The intrinsic muscles of the back are a bit complex to say the least. Not only are there several muscles that literally overlap, but their names also overlap as well, making matters more confusing. Let’s break everything down in a way that makes sense and that we, as personal trainers, can not only understand and remember, but use to our advantage when programming our clients.

The Big Picture

As personal trainers, we’re most familiar with the global muscles of the back such as the lats, traps, levator scapulae and rhomboids. These are known as the superficial extrinsic muscles of the back, and are truly responsible for motions of the shoulder and the scapulae.

Then there’s a middle extrinsic layer of only two muscles that are involved in motions of the thorax and ribs: the serratus posterior superior and inferior. We don’t talk much about these because targeting the for any particular purpose outside of breathing is unlikely.

The Intrinsic Muscles of the Back Explained

Splenius Muscles

Then we come to the intrinsic back muscles charged with motions of the vertabral column. This layer is further divided into three layers of superficial, intermediate and deep muscles.

  1. The superficial layer of intrinsic muscles, the spinotransversales, are comprised of the two splenius muscles, spleniuscapitis and splenius cervicis, that rotate the head, extend and laterally flex the cervical spine. They overlay the smaller suboccipital muscles which are sometimes lumped into back musculature, but will leave it in the caudal, or head, category)
Cut Erector Spinae

https://www.sciencedirect.com/topics/neuroscience/erector-spinae-muscles

2. The intermediate layer of intrinsic muscles, the erector spinae, include the iliocostalis, longissimus, and spinalis and work to keep the torso upright and stable while also performing spinal extension and rotation. (I’ve seen this lumped into the superficial layer as well, so it seems agreement on the grouping of these complicated muscles is not sweeping!)

3. Finally, the deep intrinsic layer is made up of many small muscles collectively called the Minor Deep Musclestransversospinales and include the semispinalis, multifidus, rotatores, and a group of even smaller, segmental muscles found in between each vertrebra: interspinales, intertransversali, and levatores costarum (the minor group of deep muscles)The job of these muscles is mostly to provide stability and proprioceptive feedback for the larger muscles about vertebral motions.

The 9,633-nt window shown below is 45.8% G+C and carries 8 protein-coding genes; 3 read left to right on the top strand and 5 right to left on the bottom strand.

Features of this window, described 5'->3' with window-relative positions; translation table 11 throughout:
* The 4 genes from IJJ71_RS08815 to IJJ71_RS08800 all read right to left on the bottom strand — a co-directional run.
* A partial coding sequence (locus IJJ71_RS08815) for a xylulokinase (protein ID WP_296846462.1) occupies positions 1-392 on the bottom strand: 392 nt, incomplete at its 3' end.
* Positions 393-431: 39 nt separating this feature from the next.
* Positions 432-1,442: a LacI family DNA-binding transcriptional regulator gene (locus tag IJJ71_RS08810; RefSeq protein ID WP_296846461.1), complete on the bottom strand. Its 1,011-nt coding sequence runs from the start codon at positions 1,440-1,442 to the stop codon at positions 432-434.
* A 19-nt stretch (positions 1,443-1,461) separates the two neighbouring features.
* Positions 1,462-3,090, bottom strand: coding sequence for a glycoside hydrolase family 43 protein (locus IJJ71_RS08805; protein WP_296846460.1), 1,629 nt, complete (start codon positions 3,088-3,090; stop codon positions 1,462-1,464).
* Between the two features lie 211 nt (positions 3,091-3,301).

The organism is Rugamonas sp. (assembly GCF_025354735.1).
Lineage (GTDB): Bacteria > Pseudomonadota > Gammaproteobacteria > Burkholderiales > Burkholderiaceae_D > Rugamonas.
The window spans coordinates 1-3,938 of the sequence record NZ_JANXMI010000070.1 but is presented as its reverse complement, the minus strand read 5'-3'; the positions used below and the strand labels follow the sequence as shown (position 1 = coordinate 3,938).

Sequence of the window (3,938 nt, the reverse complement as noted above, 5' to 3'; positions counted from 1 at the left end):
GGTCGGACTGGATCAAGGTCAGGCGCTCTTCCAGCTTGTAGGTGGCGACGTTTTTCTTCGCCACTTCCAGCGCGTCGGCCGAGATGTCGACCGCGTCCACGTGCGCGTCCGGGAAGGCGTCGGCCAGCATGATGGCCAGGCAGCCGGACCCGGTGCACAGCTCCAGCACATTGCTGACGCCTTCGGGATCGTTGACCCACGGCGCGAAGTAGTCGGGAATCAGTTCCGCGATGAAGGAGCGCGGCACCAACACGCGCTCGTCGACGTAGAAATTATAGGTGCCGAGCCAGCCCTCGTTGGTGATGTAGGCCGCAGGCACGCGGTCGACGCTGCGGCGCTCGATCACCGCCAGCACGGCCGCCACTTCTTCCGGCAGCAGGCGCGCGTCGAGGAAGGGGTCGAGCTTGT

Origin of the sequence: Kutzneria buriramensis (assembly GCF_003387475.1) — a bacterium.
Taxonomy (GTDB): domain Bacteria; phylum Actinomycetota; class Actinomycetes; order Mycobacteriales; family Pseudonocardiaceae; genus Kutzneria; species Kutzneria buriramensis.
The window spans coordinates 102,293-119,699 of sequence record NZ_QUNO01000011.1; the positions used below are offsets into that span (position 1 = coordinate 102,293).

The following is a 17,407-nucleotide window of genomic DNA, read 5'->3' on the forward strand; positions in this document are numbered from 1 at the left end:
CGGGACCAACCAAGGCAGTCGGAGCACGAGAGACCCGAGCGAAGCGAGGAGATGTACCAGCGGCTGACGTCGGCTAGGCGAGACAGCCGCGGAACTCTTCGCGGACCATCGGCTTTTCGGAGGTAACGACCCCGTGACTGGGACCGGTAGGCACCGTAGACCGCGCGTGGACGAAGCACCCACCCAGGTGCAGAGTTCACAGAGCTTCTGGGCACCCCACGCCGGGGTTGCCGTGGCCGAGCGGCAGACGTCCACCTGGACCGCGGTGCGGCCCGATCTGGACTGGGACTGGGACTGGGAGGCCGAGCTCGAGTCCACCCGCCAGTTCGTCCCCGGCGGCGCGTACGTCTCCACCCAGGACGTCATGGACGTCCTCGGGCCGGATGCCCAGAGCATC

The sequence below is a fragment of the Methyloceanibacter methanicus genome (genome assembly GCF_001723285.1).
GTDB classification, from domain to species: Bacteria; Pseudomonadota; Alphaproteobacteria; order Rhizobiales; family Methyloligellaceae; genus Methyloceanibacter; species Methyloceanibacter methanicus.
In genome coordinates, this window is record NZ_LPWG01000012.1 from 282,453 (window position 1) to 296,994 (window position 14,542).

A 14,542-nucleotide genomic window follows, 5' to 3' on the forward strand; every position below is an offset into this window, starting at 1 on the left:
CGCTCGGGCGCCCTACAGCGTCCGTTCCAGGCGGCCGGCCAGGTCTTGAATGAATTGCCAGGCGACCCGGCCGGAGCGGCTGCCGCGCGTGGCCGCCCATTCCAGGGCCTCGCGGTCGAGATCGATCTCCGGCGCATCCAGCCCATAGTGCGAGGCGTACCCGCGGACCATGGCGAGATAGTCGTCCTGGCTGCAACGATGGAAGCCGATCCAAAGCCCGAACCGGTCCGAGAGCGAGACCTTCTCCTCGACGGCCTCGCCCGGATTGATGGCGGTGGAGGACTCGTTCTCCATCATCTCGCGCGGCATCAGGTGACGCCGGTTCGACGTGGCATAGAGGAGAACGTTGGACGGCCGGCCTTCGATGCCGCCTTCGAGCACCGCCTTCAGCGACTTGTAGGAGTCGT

Getting It All Straight

Does all of this information seem overwhelming? It definitely did for me when I started researching this blog. In fact, I intended only to delve into the intermediate layer—the erector spinae—and that’s when I learned there were three layers of deep back muscles and I was only familiar with one. (Well, one and a half—I thought multifidus was a part of the erector spinae group, but alas, that was incorrect!)

The following table might help to organize the layers and serve as a good reference for when you really want to remember the muscles and where they are located. Bear in mind that the spinal segments are only designations. The capitis and cervicis muscles, for example, generally originate on the thoracic spine.

Intrinsic Back Muscles

Relevance of Intrinsic Muscles of the Back for a Fit Pro

Understanding and remembering this level of anatomy may not be relevant for every trainer, and if we’re being honest, few would ever really need to know all of this. If you’re an anatomy geek like I am, which you probably are if you’ve been keeping up with this blog series, then you should definitely consider our Anatomy Fundamentals CEC course.

Human movement science is complex, and the more we know as fitness professionals the more successful we can be, both in our careers and in our results with clients.

I endeavored on researching the intrinsic back muscles because my own back issues prompted me to understand what was happening. Meeting a knowledgeable Doctor of Physical Therapy and initiating treatment helped shed light on what I was already learning: the multifudus is a muscle that recovers poorly from injury and mine was a big contributor to my chronic pain.

With so many of our clients (and many times—us too!) bound to suffer from back pain, whether acute or temporary, it will give you an edge to understand the complex nature of the muscles that are contributing to it. If you should find yourself with a client in front of you either discharged from PT for back pain or complaining to you about a chronic issue, asking the right questions might provide more direction on how to program, recommend or refer out when necessary.